In a different way…

This is our own made-in-Sibu Daddy Mee…

Daddy Mee

…instant noodles. There has been a slight improvement, I noticed – the packaging is now some kind of thin aluminium foil not the flimsy plastic that they had in the past but other than that, it is still the same.

In case you’re wondering, the 3-in-1 does not mean there are three things you can get in one packet though there are the noodles and a sachet of seasoning plus a little pack of shallot oil inside. What it actually means is that you can have it in three different ways – in soup, dry or just eat it like that as a snack.

I rather like the soup version – it brings to mind the ching th’ng mee (noodles in clear soup)…

Ching th'ng mee
*Archive photo*

…available at all the kampua noodle stalls in town, minus the meat, of course, unless you add your own.

However, I did try serving it dry not too long ago and I thought it was nice. My missus was never a fan – she insisted the noodles tasted like some kind of plain biscuit but she did seem to enjoy it like this…

Daddy Mee, dry

…tossed with half the sachet of seasoning (do not use the whole packet or it will be too salty), the shallot oil plus a bit of the ABC Extra Hot Chili Sauce and garnished with chopped spring onions and sliced cili padi.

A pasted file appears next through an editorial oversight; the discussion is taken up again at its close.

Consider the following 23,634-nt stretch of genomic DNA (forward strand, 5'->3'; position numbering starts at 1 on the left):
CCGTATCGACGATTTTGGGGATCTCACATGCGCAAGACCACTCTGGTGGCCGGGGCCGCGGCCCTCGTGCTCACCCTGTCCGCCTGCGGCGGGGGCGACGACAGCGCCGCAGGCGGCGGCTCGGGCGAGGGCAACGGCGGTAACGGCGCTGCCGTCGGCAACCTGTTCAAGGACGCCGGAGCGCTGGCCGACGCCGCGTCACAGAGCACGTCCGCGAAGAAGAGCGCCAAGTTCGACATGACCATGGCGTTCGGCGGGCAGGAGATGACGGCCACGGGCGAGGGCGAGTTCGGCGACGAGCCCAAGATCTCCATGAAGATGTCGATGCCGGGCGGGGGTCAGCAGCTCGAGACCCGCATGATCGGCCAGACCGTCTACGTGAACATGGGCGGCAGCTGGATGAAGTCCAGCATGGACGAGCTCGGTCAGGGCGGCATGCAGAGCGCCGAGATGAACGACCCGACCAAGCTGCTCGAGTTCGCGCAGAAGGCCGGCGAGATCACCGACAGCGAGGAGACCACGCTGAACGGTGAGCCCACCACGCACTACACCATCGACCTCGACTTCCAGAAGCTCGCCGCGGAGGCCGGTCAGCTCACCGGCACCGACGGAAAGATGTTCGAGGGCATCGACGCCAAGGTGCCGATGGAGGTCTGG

For one thing, people keep saying that when eating instant noodles, one must boil the noodles first and drain before adding to the soup. This way, that is taken care of as you would have done that before tossing with the ingredients.

Moving on from there, this is a different way of cooking that some of you may not be familiar with. Like how the ethnic population here have their pansoh – meat or seafood cooked in bamboo tubes over a hot charcoal fire, we have our masak kuden, masak meaning cook and kuden, if I am not wrong, refers to the pot. I am not sure if it is Melanau but it has been in my maternal side of the family for as long as I can remember. This is a very simple kampung-style cooking method whereby you line the bottom of the pot with banana leaf, rub the fish with salt and place it on top, cover the pot and put it over a very very small fire to slow cook until the juices come out and the fish is cooked.

I did not have any banana leaf so I used kunyit (turmeric) leaves instead and I could not resist throwing in a bit of ginger and daun kesum

Masak kuden

It was raining that day, otherwise I would have gone out to set some serai (lemon grass) as well.

I’ve baked fish with these ingredients wrapped in aluminium foil before and it was very nice too but of course, in the old days, they did not have an electric oven so traditionally, this was how they did it. What would separate the men from the boys would be the type of fish used and how fresh it is.

Last but not least, I was going to fry some leftover rice that I spotted sitting in the fridge that morning but it turned out that there was tang hoon (glass noodles) in one of the plastic tubs, not rice and I went ahead and fried that instead…with belacan (dried prawn paste)…

Fried belacan tang hoon

…and it turned out really nice – I thought it was nicer than rice or bihun (rice vermicelli), a welcome change indeed.

I do think that sometimes, it is good to stray away from the well-trodden paths and do things in a different way instead of following the same ol’ boring recipes day in and day out. What do you think?